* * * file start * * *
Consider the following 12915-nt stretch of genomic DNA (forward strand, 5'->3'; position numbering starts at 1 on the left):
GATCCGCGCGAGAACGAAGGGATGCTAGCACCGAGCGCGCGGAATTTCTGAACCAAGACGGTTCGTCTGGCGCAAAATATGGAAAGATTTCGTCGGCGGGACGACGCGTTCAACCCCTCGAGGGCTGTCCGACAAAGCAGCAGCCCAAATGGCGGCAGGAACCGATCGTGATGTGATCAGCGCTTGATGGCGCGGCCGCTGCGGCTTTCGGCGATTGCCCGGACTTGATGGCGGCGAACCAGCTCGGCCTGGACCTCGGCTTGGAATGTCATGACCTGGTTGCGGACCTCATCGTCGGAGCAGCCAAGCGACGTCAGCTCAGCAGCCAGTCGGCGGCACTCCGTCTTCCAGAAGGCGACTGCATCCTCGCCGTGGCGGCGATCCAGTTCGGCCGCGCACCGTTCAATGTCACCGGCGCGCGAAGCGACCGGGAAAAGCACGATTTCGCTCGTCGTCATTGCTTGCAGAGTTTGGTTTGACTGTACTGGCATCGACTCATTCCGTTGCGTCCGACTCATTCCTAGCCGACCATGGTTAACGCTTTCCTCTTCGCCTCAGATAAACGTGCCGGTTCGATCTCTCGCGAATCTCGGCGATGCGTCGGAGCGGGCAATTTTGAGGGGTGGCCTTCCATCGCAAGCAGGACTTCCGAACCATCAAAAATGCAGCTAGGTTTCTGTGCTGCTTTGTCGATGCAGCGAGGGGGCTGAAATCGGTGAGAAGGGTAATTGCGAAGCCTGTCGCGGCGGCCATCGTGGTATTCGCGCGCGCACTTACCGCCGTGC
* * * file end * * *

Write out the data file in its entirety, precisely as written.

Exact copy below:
Consider the following 12915-nt stretch of genomic DNA (forward strand, 5'->3'; position numbering starts at 1 on the left):
GATCCGCGCGAGAACGAAGGGATGCTAGCACCGAGCGCGCGGAATTTCTGAACCAAGACGGTTCGTCTGGCGCAAAATATGGAAAGATTTCGTCGGCGGGACGACGCGTTCAACCCCTCGAGGGCTGTCCGACAAAGCAGCAGCCCAAATGGCGGCAGGAACCGATCGTGATGTGATCAGCGCTTGATGGCGCGGCCGCTGCGGCTTTCGGCGATTGCCCGGACTTGATGGCGGCGAACCAGCTCGGCCTGGACCTCGGCTTGGAATGTCATGACCTGGTTGCGGACCTCATCGTCGGAGCAGCCAAGCGACGTCAGCTCAGCAGCCAGTCGGCGGCACTCCGTCTTCCAGAAGGCGACTGCATCCTCGCCGTGGCGGCGATCCAGTTCGGCCGCGCACCGTTCAATGTCACCGGCGCGCGAAGCGACCGGGAAAAGCACGATTTCGCTCGTCGTCATTGCTTGCAGAGTTTGGTTTGACTGTACTGGCATCGACTCATTCCGTTGCGTCCGACTCATTCCTAGCCGACCATGGTTAACGCTTTCCTCTTCGCCTCAGATAAACGTGCCGGTTCGATCTCTCGCGAATCTCGGCGATGCGTCGGAGCGGGCAATTTTGAGGGGTGGCCTTCCATCGCAAGCAGGACTTCCGAACCATCAAAAATGCAGCTAGGTTTCTGTGCTGCTTTGTCGATGCAGCGAGGGGGCTGAAATCGGTGAGAAGGGTAATTGCGAAGCCTGTCGCGGCGGCCATCGTGGTATTCGCGCGCGCACTTACCGCCGTGC